By the time Coronation Street bosses were looking for a Cockney character to boost ratings in the South, Johnny was in financial difficulties following divorce from first wife Caroline — with whom he had son Mark, 57, and daughter Karen — after 14 years together.
Karen, 55, blamed her parents’ break-up for her heroin addiction. She was disowned by Johnny after she allegedly gave her own daughter Class A drugs aged just 14.
The star remembered how Coronation Street saved him: “I couldn’t meet the mortgage. The bills were piling up. In the end, a friend paid my debts and I wasn’t too proud to accept help. I vowed to myself then that I’d never get that low again.
“When I started on Coronation Street it was to be a three-month job. The producer asked how Mike should be played. I said a loveable rogue and he said that was what they were thinking.
“I thought as long as they keep him as a loveable rogue I’ll play him — so I ended up staying 30 years.”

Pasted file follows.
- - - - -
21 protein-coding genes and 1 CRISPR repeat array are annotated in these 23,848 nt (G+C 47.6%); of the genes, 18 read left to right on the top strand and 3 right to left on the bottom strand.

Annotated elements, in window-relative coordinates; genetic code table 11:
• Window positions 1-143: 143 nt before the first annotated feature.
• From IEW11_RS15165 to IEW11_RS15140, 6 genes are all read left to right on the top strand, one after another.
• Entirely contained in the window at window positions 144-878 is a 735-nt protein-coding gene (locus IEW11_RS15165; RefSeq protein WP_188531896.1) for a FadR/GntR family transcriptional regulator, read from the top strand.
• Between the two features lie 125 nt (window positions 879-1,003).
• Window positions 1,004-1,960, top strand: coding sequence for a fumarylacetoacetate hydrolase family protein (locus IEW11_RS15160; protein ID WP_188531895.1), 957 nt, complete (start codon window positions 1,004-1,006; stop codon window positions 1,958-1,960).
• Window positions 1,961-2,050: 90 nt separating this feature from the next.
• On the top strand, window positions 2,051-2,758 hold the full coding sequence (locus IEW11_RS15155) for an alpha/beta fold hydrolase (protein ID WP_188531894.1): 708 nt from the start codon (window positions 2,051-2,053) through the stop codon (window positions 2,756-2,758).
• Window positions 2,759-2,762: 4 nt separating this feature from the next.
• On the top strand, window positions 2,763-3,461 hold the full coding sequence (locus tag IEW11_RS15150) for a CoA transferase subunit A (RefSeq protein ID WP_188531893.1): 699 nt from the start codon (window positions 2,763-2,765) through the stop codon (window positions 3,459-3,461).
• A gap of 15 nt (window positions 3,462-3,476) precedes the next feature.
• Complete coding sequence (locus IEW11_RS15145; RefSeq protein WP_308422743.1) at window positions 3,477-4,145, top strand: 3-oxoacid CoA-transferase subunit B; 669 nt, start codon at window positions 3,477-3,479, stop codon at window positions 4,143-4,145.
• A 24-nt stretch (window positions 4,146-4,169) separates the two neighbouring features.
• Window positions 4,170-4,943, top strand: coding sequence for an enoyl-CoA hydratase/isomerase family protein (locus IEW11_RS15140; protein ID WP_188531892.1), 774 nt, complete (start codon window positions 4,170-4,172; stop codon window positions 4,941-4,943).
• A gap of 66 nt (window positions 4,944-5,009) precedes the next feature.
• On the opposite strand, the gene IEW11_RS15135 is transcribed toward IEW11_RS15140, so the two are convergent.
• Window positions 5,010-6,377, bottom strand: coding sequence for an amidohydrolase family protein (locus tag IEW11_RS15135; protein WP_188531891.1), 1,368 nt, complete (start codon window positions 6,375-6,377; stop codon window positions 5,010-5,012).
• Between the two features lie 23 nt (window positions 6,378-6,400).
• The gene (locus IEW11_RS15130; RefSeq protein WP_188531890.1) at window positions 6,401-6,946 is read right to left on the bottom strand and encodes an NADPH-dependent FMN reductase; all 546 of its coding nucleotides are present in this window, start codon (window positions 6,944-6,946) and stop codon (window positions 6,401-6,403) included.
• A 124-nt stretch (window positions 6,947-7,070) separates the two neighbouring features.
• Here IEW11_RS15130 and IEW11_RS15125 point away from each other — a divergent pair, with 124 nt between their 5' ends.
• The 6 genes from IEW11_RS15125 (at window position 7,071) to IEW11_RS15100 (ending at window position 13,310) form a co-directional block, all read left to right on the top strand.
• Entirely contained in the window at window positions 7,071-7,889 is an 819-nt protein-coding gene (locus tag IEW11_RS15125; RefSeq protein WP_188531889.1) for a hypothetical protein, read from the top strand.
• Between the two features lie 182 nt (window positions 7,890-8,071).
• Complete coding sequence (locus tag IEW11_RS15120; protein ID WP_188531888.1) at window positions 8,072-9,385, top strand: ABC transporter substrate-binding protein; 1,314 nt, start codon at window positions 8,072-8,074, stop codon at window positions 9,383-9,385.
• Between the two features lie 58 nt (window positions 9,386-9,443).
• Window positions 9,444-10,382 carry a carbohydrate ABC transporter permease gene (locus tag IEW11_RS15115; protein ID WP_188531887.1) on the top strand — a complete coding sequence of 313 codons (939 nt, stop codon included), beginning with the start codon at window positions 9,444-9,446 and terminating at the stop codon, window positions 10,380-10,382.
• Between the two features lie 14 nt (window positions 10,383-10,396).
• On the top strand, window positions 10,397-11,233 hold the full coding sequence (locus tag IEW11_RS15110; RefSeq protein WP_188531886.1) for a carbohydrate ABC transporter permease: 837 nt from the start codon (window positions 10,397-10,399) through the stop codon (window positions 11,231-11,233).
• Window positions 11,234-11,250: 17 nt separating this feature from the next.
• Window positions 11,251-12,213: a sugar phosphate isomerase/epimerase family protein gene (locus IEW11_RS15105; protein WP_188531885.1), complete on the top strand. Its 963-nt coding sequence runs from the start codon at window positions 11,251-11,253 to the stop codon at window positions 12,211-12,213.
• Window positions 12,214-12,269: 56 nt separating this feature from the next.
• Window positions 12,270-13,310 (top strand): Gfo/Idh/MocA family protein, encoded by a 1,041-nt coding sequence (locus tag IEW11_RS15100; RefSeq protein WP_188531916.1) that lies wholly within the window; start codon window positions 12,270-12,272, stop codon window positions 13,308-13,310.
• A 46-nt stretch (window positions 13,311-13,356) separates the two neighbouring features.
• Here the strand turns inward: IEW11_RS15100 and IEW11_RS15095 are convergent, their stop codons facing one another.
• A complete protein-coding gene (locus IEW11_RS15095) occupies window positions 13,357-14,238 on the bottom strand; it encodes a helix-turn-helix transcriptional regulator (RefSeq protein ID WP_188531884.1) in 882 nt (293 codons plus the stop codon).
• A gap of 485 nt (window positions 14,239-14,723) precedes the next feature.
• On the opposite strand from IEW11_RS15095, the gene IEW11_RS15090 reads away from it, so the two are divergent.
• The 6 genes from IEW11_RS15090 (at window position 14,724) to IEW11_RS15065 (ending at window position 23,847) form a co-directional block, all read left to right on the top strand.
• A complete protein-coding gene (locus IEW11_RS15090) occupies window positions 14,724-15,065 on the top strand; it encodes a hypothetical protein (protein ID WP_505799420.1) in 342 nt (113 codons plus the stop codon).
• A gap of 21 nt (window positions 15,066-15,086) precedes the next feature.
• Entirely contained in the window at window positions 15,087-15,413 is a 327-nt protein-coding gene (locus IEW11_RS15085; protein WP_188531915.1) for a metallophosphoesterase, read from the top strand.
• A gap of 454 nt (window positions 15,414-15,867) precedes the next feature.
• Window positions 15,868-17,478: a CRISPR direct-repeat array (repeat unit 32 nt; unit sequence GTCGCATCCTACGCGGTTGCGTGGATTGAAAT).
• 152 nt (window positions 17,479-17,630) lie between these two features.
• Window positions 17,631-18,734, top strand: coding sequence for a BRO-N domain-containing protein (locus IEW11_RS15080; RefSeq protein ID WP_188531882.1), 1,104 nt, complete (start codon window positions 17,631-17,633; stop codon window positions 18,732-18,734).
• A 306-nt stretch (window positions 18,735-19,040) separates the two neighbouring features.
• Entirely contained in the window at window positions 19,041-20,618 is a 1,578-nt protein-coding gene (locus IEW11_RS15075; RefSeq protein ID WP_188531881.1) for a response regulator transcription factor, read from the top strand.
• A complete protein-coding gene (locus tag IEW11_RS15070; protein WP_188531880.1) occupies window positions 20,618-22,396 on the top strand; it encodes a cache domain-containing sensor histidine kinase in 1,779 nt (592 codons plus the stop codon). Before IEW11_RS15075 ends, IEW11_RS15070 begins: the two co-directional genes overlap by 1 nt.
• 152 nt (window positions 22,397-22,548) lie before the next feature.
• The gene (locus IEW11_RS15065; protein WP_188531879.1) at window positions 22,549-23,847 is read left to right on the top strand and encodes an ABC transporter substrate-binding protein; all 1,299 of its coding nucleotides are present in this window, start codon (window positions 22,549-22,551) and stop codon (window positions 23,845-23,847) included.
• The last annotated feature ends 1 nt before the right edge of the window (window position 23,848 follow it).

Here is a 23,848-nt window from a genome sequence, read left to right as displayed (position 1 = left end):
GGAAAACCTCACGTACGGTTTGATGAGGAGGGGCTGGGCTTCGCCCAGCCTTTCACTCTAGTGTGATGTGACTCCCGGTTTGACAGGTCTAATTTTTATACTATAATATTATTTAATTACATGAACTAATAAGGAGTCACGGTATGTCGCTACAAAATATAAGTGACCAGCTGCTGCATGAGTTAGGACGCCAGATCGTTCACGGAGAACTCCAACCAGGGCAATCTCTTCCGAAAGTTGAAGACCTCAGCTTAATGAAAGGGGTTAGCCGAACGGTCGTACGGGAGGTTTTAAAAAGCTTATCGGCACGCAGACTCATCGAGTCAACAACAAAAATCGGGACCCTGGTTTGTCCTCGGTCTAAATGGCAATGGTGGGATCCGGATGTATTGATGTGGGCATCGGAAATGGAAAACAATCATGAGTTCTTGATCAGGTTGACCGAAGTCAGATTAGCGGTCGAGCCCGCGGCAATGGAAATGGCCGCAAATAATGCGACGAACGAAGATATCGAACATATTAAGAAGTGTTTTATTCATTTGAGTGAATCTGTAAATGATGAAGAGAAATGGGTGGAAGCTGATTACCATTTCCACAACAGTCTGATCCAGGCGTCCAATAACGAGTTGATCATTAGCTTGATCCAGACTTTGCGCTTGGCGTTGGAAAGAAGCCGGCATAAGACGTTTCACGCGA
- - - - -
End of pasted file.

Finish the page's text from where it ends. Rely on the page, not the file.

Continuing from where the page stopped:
In his very first scene he kissed brassy barmaid Bet Lynch, played by Julie Goodyear, who warned Johnny: “Don’t try to add me to your list of conquests.”
In his autobiography he revealed how Julie, 78, always vetted the women he would have romances with in real life. She even encouraged him to marry second wife Christine.
The couple had their family home in Stourbridge, Worcs, with their four children, Jennie, 42, Michael, 40, Stephanie, 37, and Anthony, 31. But during the week Johnny stayed in a flat in Manchester to learn his lines — and woo women.
The third-highest-earning Corrie star, he also bought a house in Florida, where he would escape to the sunshine because he suffered from SAD (seasonal affective disorder).